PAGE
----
After five years of ownership, the average vehicle is worth about half of what its value was as a new car.
But for one clear leader in the clubhouse, you can nearly cut that depreciation in two.
According to an analysis from iSeeCars.com, the four-door Jeep Wrangler Unlimited loses 27.3 percent of its value in the first five years.
That was good enough to top the iSeeCars list of vehicles with the lowest five-year depreciation.
Second on the list?
The two-door Wrangler, whose depreciation was just “a fraction of a percentage point” higher, iSeeCars noted.
“Jeeps are known for retaining their value due to their enduring popularity, as well as their durability and performance across all terrains,” iSeeCars chief executive Phong Ly said in the analysis.
Three pickup trucks followed: the Toyota Tacoma (29.5 percent), Toyota Tundra (37.1 percent) and Nissan Frontier (37.8 percent).
The back half of the top 10 list was also trucks and SUVs, for the most part. The Toyota 4Runner was sixth at 38.1 percent, followed by the Chevrolet Silverado 1500 (39.7 percent) and GMC Sierra 1500 (39.9 percent), respectively.
To determine this list and others in its report, iSeeCars looked at over 3.6 million 2013 model-year vehicles sold that same year. It also examined over 750,000 cars from the 2013 model year that were sold in the first nine months of 2018.
“Cars with outlier pricing were removed, as were heavy-duty trucks and vans and models no longer in production as of the 2018 or 2019 model year. Only models where depreciation was accurate to within +/- 0.5 percentage points were used in the final analysis,” the company explained in its methodology. “Used-car prices from 2018 were inflation-adjusted by 7 percent to 2013 dollars, based on data from the U.S. Bureau of Labor Statistics.”
Continuing on, No. 9 on the list was the Subaru Impreza, which was the only car to make the list and had 42.3 percent deprecation after five years.
Rounding out the Top 10 was the Ram 1500 (42.7 percent).
“While the average new vehicle loses 50.2 percent of its value after five years, there are vehicles that retain more of their value and depreciate less than average,” Ly said.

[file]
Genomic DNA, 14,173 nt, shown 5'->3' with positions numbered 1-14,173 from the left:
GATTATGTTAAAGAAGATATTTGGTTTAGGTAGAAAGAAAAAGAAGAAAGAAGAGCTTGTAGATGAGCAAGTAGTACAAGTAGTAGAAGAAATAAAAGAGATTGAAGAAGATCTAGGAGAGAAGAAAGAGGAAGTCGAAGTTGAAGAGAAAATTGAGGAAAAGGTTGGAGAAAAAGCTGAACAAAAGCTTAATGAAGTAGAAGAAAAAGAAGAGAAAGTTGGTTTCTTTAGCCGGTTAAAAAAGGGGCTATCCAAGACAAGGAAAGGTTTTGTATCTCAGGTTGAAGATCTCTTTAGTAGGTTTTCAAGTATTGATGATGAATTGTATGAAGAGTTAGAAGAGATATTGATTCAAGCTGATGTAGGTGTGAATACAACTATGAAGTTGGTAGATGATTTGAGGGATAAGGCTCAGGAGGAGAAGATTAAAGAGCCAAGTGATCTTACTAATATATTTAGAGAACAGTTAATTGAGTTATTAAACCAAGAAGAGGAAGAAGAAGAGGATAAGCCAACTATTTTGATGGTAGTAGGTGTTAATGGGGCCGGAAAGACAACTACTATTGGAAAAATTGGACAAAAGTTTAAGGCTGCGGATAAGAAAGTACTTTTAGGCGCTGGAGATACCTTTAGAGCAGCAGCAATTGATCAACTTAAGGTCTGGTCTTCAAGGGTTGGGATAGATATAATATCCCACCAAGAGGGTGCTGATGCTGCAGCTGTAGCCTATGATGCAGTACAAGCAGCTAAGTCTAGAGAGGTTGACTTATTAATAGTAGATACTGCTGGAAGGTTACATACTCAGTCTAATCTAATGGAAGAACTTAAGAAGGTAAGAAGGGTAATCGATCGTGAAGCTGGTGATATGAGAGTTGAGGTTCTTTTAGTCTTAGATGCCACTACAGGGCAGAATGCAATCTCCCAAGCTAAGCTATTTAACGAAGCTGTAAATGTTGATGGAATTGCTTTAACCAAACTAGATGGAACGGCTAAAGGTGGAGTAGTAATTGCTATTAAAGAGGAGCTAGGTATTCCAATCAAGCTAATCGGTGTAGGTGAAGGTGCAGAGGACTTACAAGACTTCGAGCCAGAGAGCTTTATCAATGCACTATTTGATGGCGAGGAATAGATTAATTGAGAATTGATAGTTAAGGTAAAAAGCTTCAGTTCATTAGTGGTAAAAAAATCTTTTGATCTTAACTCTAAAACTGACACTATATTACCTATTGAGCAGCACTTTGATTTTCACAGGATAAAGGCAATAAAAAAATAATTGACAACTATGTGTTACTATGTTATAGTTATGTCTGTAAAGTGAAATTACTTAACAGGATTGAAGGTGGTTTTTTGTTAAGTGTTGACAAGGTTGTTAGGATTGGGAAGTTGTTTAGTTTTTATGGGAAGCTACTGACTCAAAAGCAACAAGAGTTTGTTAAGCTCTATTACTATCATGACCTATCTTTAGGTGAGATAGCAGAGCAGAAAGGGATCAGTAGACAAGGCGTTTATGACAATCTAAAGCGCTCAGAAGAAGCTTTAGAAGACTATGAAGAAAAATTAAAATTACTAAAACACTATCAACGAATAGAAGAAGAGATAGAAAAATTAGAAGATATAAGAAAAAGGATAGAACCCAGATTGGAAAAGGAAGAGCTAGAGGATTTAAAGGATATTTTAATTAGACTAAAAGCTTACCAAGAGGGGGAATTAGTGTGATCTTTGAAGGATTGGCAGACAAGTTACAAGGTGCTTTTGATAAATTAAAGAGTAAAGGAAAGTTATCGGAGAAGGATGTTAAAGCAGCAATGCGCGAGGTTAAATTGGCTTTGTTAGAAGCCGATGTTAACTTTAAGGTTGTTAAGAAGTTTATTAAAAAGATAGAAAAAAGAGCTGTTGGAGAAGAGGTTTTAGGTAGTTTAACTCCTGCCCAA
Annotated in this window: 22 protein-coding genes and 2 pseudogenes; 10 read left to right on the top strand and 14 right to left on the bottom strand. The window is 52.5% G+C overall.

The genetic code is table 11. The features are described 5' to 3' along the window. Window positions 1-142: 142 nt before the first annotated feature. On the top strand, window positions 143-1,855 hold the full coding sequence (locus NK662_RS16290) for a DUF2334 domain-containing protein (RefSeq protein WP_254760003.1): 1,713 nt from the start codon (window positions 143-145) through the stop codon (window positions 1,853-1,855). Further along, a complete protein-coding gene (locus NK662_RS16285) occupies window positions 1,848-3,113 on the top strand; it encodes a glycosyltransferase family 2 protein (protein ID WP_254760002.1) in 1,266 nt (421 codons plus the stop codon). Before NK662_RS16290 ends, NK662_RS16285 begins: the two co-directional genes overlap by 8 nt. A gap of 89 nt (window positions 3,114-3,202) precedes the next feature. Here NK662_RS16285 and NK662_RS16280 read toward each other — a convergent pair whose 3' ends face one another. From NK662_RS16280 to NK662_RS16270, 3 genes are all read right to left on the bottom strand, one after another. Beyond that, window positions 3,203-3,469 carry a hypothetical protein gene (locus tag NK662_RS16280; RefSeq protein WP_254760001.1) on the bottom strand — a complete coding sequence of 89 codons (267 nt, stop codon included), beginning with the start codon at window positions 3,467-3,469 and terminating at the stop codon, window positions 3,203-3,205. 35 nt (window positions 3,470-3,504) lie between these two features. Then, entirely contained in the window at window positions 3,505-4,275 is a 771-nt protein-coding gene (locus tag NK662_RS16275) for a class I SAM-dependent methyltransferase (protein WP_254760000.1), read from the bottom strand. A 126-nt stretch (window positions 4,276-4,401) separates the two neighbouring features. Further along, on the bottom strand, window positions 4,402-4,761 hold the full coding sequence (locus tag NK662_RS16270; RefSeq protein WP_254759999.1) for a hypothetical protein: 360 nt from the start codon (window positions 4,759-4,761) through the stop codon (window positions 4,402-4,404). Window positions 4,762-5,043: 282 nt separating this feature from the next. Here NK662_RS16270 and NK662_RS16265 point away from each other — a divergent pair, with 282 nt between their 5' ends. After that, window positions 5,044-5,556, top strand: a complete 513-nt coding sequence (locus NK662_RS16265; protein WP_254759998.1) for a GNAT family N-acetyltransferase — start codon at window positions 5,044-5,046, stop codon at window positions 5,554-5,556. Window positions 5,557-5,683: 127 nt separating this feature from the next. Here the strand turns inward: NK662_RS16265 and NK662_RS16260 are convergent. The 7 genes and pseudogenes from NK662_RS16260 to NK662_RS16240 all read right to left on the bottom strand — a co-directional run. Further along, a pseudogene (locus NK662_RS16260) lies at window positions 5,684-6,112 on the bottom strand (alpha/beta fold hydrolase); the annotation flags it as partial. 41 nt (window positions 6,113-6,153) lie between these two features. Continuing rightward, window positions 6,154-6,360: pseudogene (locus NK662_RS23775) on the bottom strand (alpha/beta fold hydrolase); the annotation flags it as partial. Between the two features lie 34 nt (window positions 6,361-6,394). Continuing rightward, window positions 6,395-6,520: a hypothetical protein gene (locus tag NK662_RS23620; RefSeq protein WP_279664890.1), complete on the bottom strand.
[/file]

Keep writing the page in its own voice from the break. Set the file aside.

“For consumers who buy new vehicles and sell them around the five-year mark, choosing a model that retains the most value is a smart economic decision,” he said.
But for Wrangler owners, they may not be willing to part with their Jeeps after five years, given their passion for the vehicle.
You might even call the Wrangler a cult classic.
“And it keeps growing, though … it’s a cult vehicle, but that cult keeps attracting more and more people,” Jonathan Banks, who is vice president of vehicle analysis and analytics for J.D. Power, said in a phone interview last month.
“And you would assume as we continue to migrate towards more trucks and SUVs, that becomes the icon,” Banks said. “I expect it to be the leader in the segment for many years to come.”
The 2018 model-year Wrangler is projected to retain 62.3 percent of its value after 36 months, according to J.D. Power’s residual value forecast for September/October.
That’s nearly 15 percentage points higher than the segment average of 47.4 percent.
“The Wrangler has always had this kind of appeal in the used market,” Banks said. “It’s really the unique value proposition that vehicle offers.
“It basically has a loyal and very passionate following that has enabled the Wrangler to not only be appealing to people that actually use it for what it’s built for, but it’s become this completely emotional product even for people that don’t really use it for off-roading,” he said.
During his two decades in the auto industry, Banks has seen the Wrangler maintain “phenomenal” resale values, as it is “always that vehicle up at the top,” he said.
And to be fair, there have been other models with “glimpses” of such strength, like the Toyota FJ Cruiser, Land Rover Defender as well as the Nissan Xterra “to some extent, when it went away,” Banks said.
He said, “there’s just a real appeal for U.S. consumers for this rugged-looking vehicle that actually has the capability to perform in line without looks.”
For the Wrangler, that performance is driven by an emotional connection-sparked demand that outweighs the supply.
He doesn’t expect that to change, barring something drastic, and perhaps unwise.
“That DNA of that vehicle is just something that shouldn’t be messed with,” Banks said. “It’s like the perfect vehicle for that customer.”